It is important we stand up against racism lest we become complicit in such obnoxious thoughts and practices.
The behaviour of football fans mocking spectators from the Northeast at a game in Chennai was unacceptable. This was clearly racist as people who are ethnically different from the stereotypical Indian were being roasted at a sporting event. A part of the crowd also seemed to get into the act as one miscreant among them teased and harassed a bunch of fans of the Highlanders team from the Northeast, which included, at least, a few women fans. The women were subjected to disturbingly lewd behaviour by the mischief maker who revealed a racial bias the city is not known for. The act not only let down the image of a sporting city that had once earned a name for giving a standing ovation to the Pakistan cricket team for winning a thrilling game against hosts India but also carried a social message of distressing hate.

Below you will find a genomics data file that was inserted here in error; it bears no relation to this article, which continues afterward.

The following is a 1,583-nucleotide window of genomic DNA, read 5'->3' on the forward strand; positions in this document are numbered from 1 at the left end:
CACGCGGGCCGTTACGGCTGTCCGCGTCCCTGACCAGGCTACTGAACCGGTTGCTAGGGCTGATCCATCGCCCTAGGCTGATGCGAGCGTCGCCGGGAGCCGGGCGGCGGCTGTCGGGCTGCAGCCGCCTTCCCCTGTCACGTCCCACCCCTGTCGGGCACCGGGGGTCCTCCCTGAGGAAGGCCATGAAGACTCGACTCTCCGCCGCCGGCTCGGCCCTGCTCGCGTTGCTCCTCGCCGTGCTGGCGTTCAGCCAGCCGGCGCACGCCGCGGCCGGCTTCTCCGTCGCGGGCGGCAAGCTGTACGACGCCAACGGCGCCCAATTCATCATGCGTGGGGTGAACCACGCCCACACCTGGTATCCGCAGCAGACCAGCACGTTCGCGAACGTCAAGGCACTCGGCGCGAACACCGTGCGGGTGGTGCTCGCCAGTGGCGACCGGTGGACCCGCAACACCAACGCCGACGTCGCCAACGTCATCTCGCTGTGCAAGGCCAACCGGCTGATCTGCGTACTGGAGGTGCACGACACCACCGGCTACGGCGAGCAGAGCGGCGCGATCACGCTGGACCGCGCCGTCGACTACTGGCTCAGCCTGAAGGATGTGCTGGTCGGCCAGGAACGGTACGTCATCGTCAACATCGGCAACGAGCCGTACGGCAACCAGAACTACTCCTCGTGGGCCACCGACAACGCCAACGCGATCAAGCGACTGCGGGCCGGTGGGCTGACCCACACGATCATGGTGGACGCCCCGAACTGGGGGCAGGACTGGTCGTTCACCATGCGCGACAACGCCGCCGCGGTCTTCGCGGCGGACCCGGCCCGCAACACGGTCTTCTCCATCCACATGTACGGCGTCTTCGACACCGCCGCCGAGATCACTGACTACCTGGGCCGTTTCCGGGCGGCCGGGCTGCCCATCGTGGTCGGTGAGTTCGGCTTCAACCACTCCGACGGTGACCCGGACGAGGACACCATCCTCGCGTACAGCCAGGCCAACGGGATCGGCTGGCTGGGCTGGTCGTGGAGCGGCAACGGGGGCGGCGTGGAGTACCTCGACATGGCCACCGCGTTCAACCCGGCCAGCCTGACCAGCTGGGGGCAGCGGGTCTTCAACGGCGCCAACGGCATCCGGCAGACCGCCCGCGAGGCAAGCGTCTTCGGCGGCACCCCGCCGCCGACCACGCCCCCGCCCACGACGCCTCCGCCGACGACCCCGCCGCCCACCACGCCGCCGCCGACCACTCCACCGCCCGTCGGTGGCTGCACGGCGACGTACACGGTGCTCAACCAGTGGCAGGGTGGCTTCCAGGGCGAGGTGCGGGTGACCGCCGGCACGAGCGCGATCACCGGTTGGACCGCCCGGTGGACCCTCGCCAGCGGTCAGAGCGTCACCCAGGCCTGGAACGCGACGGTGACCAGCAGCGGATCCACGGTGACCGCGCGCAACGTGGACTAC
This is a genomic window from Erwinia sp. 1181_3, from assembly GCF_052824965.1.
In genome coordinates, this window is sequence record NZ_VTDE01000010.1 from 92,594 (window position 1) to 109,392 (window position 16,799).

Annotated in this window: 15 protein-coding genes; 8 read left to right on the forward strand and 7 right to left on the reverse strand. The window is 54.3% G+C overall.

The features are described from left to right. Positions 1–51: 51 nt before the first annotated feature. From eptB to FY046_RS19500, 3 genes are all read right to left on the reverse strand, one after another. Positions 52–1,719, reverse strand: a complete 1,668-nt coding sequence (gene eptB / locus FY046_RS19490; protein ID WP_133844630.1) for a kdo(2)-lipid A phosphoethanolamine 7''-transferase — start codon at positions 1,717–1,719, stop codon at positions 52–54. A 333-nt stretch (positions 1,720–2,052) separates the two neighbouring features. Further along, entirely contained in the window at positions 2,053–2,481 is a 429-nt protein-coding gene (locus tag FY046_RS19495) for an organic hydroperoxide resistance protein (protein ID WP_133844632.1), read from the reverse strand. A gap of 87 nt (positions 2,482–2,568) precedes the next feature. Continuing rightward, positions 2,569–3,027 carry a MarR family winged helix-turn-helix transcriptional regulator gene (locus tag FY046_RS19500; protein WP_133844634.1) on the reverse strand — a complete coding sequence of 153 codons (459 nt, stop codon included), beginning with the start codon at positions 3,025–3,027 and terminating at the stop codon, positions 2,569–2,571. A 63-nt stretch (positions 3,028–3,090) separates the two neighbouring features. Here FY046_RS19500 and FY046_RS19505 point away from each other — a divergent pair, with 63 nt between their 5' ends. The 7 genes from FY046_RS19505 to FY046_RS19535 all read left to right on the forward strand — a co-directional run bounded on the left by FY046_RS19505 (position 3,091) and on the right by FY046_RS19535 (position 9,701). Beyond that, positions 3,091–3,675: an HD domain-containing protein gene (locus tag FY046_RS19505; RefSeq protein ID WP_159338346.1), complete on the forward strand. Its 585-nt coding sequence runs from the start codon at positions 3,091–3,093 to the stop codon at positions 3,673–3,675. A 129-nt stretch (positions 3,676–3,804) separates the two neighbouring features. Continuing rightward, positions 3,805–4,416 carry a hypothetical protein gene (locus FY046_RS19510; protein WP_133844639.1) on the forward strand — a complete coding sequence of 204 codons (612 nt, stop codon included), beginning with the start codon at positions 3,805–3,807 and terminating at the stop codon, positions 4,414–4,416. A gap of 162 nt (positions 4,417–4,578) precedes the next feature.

Such an open racial bias has never been known to permeate the southern part of the country, which has generally been a good host to thousands of people from the Northeast who make a living in the South. The principal culprit in the embarrassing show of hatred in Chennai may have been just one youngster but the encouragement he received from the others who were tacitly recording events on their mobile phones represents the danger of latent racism being allowed to become dominant. Football in Europe has been beset by problems of players of Mongoloid features as well those from Africa being heckled and harassed and called names too, besides rude gestures pointing to racial physical differences. The owners of the two Indian teams have taken a stand against such loutish exhibitionism while the police are hunting for the spectators who misbehaved. It is important we stand up against racism lest we become complicit in such obnoxious thoughts and practices.